I’ve worked with a large variety of clients at different stages of maturity in using marketing technology. One of the most interesting – and difficult – points comes when you reach the point where all of the basics of marketing automation are in place, but now you need to optimize what you’ve built to achieve higher performance levels.
It is a difficult transition: you’re moving from just turning the lights on with new tools, processes and methods to the advanced phase of optimizing those programs to get the maximum results. Software developers are used to the idea of building out a version and then working on it to continually optimize and add features. Marketing, however, is usually based around the concept of a campaign with a distinct starting and ending. Of course, the rapid proliferation of marketing technology is forcing marketers to adopt both of these concepts. You have to adjust your approach, from building a campaign or program with a distinct ending to managing an always-on set of programs with no definitive end point.
Unfortunately, due to increased demands to show ROI on marketing technology tools and demand generation programs, the optimization phase is creeping earlier and earlier, infringing on the time we used to have just to get the basics in place. So marketing managers have to contend with implementing new tools, technology, and processes at the same time they are being asked to change the way they work.
How do you start to make the transition?
After getting basic programs such as a Lead Management Framework, Lead Scoring, and Lead Nurturing in place, the next step is analysis to determine how effective they are. This analysis inevitably leads to looking at how to make them better. There are always points to tweak to increase performance.
It’s when you go beyond point-in-time analysis into continuous monitoring and adjustment that you rapidly get into optimization. Then what do you do?
Process vs Tactics
Optimization is more than just a set of tactics. For example, A/B testing is a tactic, not a process. Tactics address individual levers to adjust your programs; process addresses the overall movement towards a SMART – Specific, Measurable, Achievable, Relevant, Time-based – goal.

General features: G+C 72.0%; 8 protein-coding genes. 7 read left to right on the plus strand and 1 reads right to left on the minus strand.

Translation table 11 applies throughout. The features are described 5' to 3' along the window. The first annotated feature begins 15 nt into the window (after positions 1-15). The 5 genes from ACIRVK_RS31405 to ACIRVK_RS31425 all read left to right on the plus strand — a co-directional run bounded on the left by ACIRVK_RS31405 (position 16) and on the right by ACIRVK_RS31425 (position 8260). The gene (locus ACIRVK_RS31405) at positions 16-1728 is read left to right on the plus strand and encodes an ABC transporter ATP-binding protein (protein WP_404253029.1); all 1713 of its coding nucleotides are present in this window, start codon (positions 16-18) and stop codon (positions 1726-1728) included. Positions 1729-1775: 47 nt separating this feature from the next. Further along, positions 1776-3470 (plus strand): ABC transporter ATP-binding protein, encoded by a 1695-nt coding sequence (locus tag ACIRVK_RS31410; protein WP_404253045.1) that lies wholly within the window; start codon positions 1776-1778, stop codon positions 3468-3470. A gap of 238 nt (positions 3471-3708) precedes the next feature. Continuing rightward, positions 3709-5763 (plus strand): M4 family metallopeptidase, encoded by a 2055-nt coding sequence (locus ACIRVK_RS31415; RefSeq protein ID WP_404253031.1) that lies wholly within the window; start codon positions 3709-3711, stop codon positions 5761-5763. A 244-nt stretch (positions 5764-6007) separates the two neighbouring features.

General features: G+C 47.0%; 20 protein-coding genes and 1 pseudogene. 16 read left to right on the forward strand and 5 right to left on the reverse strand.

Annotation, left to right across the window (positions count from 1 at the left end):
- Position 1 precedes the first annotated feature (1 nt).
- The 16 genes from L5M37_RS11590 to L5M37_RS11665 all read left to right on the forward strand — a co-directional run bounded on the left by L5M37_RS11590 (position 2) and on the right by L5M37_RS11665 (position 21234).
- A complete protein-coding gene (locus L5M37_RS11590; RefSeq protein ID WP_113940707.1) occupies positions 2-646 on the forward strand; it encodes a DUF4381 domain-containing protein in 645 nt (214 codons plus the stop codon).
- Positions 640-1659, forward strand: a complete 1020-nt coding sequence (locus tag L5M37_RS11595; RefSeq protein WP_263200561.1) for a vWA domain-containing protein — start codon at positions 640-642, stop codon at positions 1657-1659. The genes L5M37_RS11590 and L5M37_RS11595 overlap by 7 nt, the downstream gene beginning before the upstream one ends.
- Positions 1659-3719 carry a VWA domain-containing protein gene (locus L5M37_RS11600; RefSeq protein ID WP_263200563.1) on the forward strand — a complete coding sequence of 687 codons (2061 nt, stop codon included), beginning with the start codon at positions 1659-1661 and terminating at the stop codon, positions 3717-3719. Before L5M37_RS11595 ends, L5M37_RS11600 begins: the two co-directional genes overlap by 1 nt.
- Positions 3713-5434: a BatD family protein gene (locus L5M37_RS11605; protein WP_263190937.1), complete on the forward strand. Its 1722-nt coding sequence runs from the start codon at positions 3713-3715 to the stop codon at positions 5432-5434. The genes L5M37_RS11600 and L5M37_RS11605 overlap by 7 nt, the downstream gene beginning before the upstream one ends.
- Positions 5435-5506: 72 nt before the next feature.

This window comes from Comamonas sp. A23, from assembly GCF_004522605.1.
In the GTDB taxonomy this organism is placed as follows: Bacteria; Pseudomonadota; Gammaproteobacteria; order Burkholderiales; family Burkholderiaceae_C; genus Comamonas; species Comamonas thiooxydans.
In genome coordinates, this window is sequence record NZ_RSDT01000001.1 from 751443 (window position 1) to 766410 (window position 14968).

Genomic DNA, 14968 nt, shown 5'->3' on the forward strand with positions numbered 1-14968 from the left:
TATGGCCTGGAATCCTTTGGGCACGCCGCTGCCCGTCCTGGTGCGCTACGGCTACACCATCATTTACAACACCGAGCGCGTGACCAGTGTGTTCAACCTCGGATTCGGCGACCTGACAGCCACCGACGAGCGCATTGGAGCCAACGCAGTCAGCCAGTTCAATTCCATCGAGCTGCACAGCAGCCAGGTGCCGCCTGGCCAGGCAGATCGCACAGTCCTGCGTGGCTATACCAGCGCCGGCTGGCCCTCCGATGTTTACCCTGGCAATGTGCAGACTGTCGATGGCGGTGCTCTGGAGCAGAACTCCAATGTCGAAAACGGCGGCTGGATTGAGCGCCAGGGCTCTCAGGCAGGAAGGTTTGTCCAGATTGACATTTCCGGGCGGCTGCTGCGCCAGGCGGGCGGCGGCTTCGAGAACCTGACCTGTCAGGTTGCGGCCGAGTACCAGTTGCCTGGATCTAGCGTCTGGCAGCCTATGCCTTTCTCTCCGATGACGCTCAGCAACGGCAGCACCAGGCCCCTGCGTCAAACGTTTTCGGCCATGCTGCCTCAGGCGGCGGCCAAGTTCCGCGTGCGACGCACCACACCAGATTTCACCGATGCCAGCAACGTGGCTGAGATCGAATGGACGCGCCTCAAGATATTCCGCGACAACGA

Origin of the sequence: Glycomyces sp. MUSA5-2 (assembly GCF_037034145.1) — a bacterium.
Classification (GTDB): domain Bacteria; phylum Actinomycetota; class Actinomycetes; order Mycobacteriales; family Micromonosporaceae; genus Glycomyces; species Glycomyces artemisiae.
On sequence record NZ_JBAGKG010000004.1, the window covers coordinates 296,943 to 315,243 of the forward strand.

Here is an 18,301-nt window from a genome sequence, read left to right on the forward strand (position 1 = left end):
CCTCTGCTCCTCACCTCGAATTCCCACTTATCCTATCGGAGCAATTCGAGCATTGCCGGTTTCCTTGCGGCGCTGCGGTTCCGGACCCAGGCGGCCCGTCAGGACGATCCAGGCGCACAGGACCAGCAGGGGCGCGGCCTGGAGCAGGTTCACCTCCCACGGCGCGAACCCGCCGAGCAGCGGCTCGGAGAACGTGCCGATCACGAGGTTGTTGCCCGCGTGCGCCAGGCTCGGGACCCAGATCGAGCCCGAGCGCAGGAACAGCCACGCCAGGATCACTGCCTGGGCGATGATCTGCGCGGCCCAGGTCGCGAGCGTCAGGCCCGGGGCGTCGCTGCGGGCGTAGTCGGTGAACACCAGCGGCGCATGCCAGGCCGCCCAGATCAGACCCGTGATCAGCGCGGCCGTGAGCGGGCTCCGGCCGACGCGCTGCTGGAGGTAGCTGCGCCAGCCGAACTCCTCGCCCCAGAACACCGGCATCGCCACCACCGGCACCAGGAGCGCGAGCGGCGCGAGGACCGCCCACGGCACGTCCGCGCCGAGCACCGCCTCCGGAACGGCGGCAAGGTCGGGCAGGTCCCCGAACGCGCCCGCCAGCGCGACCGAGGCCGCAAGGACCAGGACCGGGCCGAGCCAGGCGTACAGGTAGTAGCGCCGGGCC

The first key step is to break out the overall goal, oriented to the overall business objectives and results goals for the area. Beyond the benefits of keeping everyone on the same track, establishing this overall goal is very necessary to guide what will become a very fluid implementation of different optimization tactics.
Why do I say “fluid”? Because, most of the time, despite the best laid plans of mice and men, a set of tests will yield either different results from what was expected or no results at all. When you get unexpected results, having that overall optimization goal can guide your next step.
As an example, in helping a client to run some tests on a pay-per-click campaign, the first test we ran was inconclusive. We had laid out a series of five tests that built upon each other and the second test was already being set up to launch right after the first one was done. Without conclusive results, we had to revise the entire testing plan. But because we had defined the overall objective regarding the leads we were trying to optimize out of the campaign, we were able to apply the learnings we did get from the test and revise the following tests to validate and further optimize them.
After specifying your goal, identify the levers you have to work with. For example, in optimizing an email campaign for clickthroughs, you have the list you’re sending to, ‘from’ address, subject, preview/pre-header text, email design, CTA, email copy, etc.
All of these levers influence each other too. For example, I’ve seen subject line tests that dramatically increase open rates, but decrease clickthroughs because the subject line didn’t relate well to the CTA. So when looking at the results of your tests, be aware of how the different levers interact with each other.
After setting the goal and identifying the levers you have, make sure to get an idea of the traffic: whether it is webpage views, email sends, and so on that you have available to test your different changes. This traffic probably has the biggest impact on your tactics and specifications for tests.
Ultimately, optimization is systematically identifying areas to adjust, making those adjustments, and measuring whether they got you closer to your goal. So you need traffic to see what happens after you’ve made changes. How much traffic you have is the largest factor I have seen to determine the mix and volume of tests and tactics in an optimization program.
Running a continuous optimization program involves many other key elements such as which metrics to use, documentation, resources available, and more. All of these elements fit together to optimize the performance of your programs.
Once you’ve embarked on this journey, are you ever done optimizing?
Yes. And no.
Yes, because you should be able to achieve a goal and finish optimizing for a certain conversion point or program. And, in the B2B space, I haven’t seen a client yet with unlimited resources (or the traffic) to continually optimize a single conversion point.
And no. . .because there is always something else to optimize!
So embrace your always-on programs and continuous optimization, and get the performance you want.
Ryan Johnson develops and implements marketing automation strategies for DemandGen clients, helping them to streamline and optimize their marketing and sales processes to drive success.